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Maps: Putting Las Vegas on the Map

  Introduction | The West | The Region | The City | The Strip


The City Fremont Street (1905) McWilliams Township (1905) Westside (1950s) McCarran Airport (1948,1963) Las Vegas Convention Center (1959) Summerlin neighborhood (1990s)

The City of Las Vegas has continually redefined itself as a means to attract visitors: western prospectors, dam laborers, vice tourists, conventioneers, and family tourists. Beyond the ebb and flow of tourists, Las Vegas' population has changed in demographics and make-up: from old Western prospectors, to Los Angeles organized crime players, to Boulder Dam laborers, to nuclear engineers, and tourism workers. The jobs to support the growing city -- teachers, municipal workers, construction workers and real estate agents -- boosted the population further.


1 Fremont Street (1905)

Fremont Street (1905) Senator William Clark and associates set up the Las Vegas Land & Water Company to manage their new city at the railroad depot. On May 15, 1905, they operated an auction from a platform on Main Street, between Fremont and Ogden streets. By the end of May 16, about half of the lots had been sold for a total of $265,000. The railroad built a depot at Main and Fremont Street. Clark and associates decided that Fremont Street would be the major commercial avenue in the nascent city.


2 McWilliams Township (1905)

McWilliams Township (1905) John T. McWilliams was a Canadian born civil engineer that worked for the Union Pacific and William Clark. McWilliams bought eighty acres of land from Helen Stewart and set out to establish the "Original Las Vegas Townsite" on the western side of the tracks. The McWilliams Townsite was home to fifteen hundred residents and had three weekly newspapers. But Clark controlled the water rights to Stewart's ranch land. On September 5, 1905 a fire all but destroyed McWilliams Townsite.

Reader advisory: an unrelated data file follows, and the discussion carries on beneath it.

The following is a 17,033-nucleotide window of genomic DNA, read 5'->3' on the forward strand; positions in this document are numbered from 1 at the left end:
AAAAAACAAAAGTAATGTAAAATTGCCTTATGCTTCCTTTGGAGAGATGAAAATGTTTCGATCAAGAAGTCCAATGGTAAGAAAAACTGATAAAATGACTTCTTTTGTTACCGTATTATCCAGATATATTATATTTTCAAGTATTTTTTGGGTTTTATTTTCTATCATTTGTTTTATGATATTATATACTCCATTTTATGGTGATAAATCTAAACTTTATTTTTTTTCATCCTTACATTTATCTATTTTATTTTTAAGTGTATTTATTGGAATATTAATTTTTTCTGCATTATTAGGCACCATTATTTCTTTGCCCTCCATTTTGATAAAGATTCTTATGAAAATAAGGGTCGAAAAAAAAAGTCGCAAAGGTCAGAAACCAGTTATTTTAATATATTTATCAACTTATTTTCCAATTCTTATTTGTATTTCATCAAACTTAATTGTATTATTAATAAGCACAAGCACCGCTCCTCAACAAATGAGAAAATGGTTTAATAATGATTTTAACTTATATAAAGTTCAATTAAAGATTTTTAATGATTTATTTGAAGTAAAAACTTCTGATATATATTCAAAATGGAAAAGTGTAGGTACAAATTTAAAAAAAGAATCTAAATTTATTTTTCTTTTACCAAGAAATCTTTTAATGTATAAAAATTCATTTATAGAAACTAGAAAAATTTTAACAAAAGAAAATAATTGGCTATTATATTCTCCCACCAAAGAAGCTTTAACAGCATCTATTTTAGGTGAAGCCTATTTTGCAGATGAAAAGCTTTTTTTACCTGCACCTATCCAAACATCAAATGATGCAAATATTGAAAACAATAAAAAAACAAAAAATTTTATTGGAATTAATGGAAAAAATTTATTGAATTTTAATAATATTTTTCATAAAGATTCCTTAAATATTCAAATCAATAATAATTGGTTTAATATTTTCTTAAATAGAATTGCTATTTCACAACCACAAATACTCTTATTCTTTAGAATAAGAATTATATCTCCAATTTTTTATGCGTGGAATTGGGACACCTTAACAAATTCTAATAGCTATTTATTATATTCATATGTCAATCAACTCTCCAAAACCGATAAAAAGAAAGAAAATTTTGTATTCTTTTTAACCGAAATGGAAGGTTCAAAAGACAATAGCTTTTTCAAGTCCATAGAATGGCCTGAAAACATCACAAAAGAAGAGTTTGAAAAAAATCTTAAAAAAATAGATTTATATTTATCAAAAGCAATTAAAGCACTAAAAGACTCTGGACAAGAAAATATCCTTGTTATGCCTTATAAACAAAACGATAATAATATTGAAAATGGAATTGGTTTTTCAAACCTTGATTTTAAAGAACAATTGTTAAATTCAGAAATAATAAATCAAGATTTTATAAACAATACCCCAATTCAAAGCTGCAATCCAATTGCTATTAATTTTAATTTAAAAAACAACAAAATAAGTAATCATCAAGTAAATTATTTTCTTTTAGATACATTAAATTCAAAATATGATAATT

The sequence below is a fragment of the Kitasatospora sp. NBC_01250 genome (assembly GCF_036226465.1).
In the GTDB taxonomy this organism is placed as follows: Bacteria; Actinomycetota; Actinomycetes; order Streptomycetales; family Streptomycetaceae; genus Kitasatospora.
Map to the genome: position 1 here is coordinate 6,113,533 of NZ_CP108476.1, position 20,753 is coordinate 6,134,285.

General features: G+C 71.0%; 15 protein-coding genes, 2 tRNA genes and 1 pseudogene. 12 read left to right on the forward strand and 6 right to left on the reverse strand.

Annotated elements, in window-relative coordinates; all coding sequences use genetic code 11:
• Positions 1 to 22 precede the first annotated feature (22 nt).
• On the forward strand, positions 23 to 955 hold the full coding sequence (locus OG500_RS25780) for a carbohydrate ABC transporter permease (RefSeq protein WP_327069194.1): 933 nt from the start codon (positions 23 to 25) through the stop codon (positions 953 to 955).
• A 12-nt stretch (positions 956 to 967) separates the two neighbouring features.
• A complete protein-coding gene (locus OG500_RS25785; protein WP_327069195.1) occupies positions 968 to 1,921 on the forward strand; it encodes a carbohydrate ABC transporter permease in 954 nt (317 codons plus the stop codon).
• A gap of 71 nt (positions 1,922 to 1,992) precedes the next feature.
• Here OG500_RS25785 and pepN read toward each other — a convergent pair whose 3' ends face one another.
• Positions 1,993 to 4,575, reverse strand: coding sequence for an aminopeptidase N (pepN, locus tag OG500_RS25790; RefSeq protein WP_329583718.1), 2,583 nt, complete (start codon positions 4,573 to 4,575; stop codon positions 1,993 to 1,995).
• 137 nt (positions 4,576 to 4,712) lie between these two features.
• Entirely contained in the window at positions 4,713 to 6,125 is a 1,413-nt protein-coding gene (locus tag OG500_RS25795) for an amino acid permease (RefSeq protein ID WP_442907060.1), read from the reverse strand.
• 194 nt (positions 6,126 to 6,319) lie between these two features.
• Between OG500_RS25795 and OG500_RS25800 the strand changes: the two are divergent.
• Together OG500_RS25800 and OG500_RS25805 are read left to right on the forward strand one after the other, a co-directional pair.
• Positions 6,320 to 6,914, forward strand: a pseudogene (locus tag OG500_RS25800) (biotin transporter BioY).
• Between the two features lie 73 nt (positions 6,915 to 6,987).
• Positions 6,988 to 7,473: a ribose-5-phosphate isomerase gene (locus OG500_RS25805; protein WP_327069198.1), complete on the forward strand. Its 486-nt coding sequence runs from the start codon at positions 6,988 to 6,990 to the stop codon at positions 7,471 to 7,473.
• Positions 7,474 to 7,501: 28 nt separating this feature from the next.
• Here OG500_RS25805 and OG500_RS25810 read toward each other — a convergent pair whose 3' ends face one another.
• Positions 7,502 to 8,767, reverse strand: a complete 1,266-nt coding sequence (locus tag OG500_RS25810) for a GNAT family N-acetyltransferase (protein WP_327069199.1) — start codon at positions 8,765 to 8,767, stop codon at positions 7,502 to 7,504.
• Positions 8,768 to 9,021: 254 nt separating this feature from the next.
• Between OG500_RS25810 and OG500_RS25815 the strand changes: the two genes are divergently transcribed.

3 Westside (1950s)

Westside (1950s) The Westside neighborhood of Las Vegas stands where McWilliams Township did, on the west side of the tracks. The neighborhood lagged behind the city on the other side of the tracks and by the 1940s, town officials began to segregate African American businesses and individuals, relocating them into Westside. In the 1950s the neighborhood was still lacking paved streets, sewers and streetlights.


4 McCarran Airport (1948,1963)

McCarran Airport (1948,1963) McCarran Airport opened in 1948 as the Clark County Public airport, on the grounds of what had been the Alamo Airport. Within ten years, Las Vegas officials feared that McCarran might become obsolete with the advent of the jet age, but they also were unsure if residents would approve a new bond to "rebuild" the airport. The business community pledged their support to an expanded airport and voters approved the bond issue in 1960. The new airport opened in 1963, and five years later was officially renamed McCarran International Airport.


5 Las Vegas Convention Center (1959)

Las Vegas Convention Center (1959) In the 1950s, on the heels of the new McCarran airport opening, city officials and casino operators looked to bring a new wave of visitors to Las Vegas: the conventioneer. A convention during the week would supplement the weekend visitors from L.A. and give hotels and casinos steady traffic, seven days a week. In 1955 the Nevada State Legislature approved the huge convention center, financed by room taxes in hotels, so that residents wouldn't feel the pinch. In April 1959 the Las Vegas Convention Center opened with a 90,000 square foot exhibit hall and 20,340 square-foot rotunda.


6 Summerlin neighborhood (1990s)

Summerlin neighborhood (1990s) Las Vegas had typically expanded its suburban development eastward from downtown and the Strip, eventually spreading out towards Henderson. In the 1980s, new planned communities began emerging west of the strip. Many of these communities were too far out to be annexed by the City of Las Vegas and existed as unincorporated towns. The city developed on an area of land owned by the Howard Hughes Corporation as a new community named Summerlin. The corporation allowed Las Vegas to annex the land in order to access its sewage treatment plants, which made development and home owning more affordable. Since the 1990s, the beautified community has grown at a quick pace, with over 3,500 residents by 2000.

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